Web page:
California Will Require Pharma to Explain Rationale Behind Price Hikes in 2019

As President Trump continues to make promises to lower drug prices, the state of California is taking things into its own hands. Over the past year, California has passed several laws that impact drug prices, health insurers, pharmacy benefit managers (PBMs), and providers. One law in particular, Senate Bill (SB) 17 (Chapter 603, Statutes of 2017), now requires drug companies, as of January 2018, to announce if they plan to increase a drug price by more than 16% in a two-year period. The law has already seen some early success since it was first signed in October 2017, as earlier this year Novartis AG, Gilead Sciences Inc., Roche Holding AG, and Novo Nordisk A/S all informed California health plans that they would be rescinding or reducing previously announced price hikes, according to Bloomberg.

But that is just the beginning as the law will expand in the new year. Starting after January 2019, drug manufacturers will also be required to submit the rationale for those cost increases to California’s Office of Statewide Health Planning and Development (OSHPD). The OSHPD will collect the rationales they receive beginning April 2019 and publish them on its website within 60 days of receipt from each manufacturer on a quarterly basis.

Ever since the law was first announced, the Pharmaceutical Research and Manufacturers of America (PhRMA) has been fighting it in the courts. While its original lawsuit against the implementation and enforcement of SB 17 was dismissed by the United States District Court for the Eastern District of California, PhRMA recently filed an amended complaint in October 2018 as they claim this law will directly harm individual PhRMA member companies.

To learn more about the law and how it might affect the pharma industry, PM360 spoke with Stephanie Hoops, Senior Market Analyst, JD, MSJ, Market Access Insights at Decision Resources Group.

Stephanie Hoops, Decision Resources Group

PM360: What are its implications for pharma? How should they handle price hikes in the state once the law is established?

Stephanie Hoops: Unless and until the law changes, pharma must comply with the law. Each company’s legal team will oversee and interpret compliance, but here’s what the law requires:

  • Manufacturers must report to the state when introducing a prescription drug that is priced above Medicare’s specialty drug threshold.
  • Manufacturers must notify the state of marketing and pricing plans used in the launch of a new drug, and provide an estimated volume of patients that may be prescribed the drug.
  • Manufacturers must notify purchasers before increasing (by 16% in a two-year period) the wholesale acquisition cost of a prescription drug that costs more than $40.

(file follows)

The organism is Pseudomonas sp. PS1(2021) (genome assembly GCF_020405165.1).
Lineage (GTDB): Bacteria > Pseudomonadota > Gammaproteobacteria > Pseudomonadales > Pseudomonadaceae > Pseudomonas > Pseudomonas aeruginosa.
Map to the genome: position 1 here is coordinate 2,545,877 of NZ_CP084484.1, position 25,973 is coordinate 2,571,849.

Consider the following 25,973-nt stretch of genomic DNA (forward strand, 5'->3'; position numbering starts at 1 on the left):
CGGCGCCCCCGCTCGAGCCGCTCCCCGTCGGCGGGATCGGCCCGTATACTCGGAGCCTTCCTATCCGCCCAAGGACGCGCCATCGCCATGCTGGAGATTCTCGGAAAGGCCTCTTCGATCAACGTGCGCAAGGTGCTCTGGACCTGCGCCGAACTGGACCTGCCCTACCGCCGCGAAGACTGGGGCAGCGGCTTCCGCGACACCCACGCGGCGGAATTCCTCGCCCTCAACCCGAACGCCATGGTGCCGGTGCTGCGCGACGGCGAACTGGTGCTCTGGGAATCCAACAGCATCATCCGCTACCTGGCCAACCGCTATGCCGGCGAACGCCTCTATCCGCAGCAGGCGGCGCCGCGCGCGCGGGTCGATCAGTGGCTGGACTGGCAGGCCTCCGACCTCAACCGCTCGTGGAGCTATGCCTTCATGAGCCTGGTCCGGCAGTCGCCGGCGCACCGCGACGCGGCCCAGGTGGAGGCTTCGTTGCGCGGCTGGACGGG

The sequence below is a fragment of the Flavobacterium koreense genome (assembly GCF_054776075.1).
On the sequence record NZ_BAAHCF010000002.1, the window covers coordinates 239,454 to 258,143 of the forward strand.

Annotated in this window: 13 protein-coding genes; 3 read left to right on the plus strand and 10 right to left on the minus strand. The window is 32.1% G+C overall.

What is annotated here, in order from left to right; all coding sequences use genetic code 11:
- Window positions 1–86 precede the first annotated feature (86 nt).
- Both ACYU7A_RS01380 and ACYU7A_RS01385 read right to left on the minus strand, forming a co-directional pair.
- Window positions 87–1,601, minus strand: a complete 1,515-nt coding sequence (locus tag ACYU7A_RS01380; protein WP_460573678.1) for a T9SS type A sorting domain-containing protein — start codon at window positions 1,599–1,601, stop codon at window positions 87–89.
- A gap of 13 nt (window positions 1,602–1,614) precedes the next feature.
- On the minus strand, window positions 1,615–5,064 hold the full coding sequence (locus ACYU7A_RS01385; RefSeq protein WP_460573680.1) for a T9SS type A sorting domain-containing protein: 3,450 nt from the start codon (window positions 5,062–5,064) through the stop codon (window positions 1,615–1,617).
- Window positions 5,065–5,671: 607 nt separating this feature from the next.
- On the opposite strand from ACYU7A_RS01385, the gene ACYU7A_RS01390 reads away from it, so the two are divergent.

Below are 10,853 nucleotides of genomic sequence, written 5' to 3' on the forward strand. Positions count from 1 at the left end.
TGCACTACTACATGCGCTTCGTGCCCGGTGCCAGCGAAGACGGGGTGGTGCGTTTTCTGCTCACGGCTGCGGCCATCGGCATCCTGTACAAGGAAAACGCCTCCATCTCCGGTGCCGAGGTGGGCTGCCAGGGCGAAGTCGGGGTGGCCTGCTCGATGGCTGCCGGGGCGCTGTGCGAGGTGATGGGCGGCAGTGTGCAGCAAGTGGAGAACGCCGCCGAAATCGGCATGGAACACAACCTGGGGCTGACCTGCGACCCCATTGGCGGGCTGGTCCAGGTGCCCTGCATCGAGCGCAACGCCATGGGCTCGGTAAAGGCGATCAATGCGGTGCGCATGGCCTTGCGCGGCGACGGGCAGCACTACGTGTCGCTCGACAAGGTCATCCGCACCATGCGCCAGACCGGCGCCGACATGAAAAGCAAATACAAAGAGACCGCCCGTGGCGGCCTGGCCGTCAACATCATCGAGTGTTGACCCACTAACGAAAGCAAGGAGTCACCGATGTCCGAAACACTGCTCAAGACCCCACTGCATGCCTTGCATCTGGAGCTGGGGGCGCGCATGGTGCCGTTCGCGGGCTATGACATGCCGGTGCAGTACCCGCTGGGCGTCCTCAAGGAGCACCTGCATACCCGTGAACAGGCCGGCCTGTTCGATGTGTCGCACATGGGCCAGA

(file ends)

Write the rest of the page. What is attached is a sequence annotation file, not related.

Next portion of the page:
• Manufacturers must provide the state with a description of factors that led to the decision to increase a drug’s price, including documentation of increased clinical efficacy of the drug.

PhRMA has been battling this in courts since December 2017, so far to little effect. Will their efforts in the courts have any impact on this law?

Their efforts could nullify the law, should the court rule in their favor. But the case is still pending before the federal court (the Eastern District of California). PhRMA is asking that the law be declared unconstitutional and void because it violates the Commerce Clause.

The U.S. Constitution’s Commerce Clause blocks states from passing legislation that unduly burdens interstate commerce. Only Congress has the power to regulate interstate commerce, and court rulings have interpreted that clause of the Constitution to mean states are not permitted to tread into the federal government’s territory.

“The Commerce Clause prohibits California from foisting its policies onto other states in this manner, and for good reason,” PhRMA argues in its complaint. “California’s intrusion into the commerce among other states will disrupt the drug market. The Commerce Clause also prohibits California from imposing obligations that will result in stockpiling, opportunities for price coordination, and other burdens on interstate commerce in return for making already public information ‘more transparent.’”

The big question for states drafting this type of legislation is whether they can satisfy the mandates of the Commerce Clause because the pharmaceutical industry is interstate. Until it’s clear, I don’t see why the industry would stop using the Commerce Clause to challenge these state initiatives while Congress deliberates over drug prices.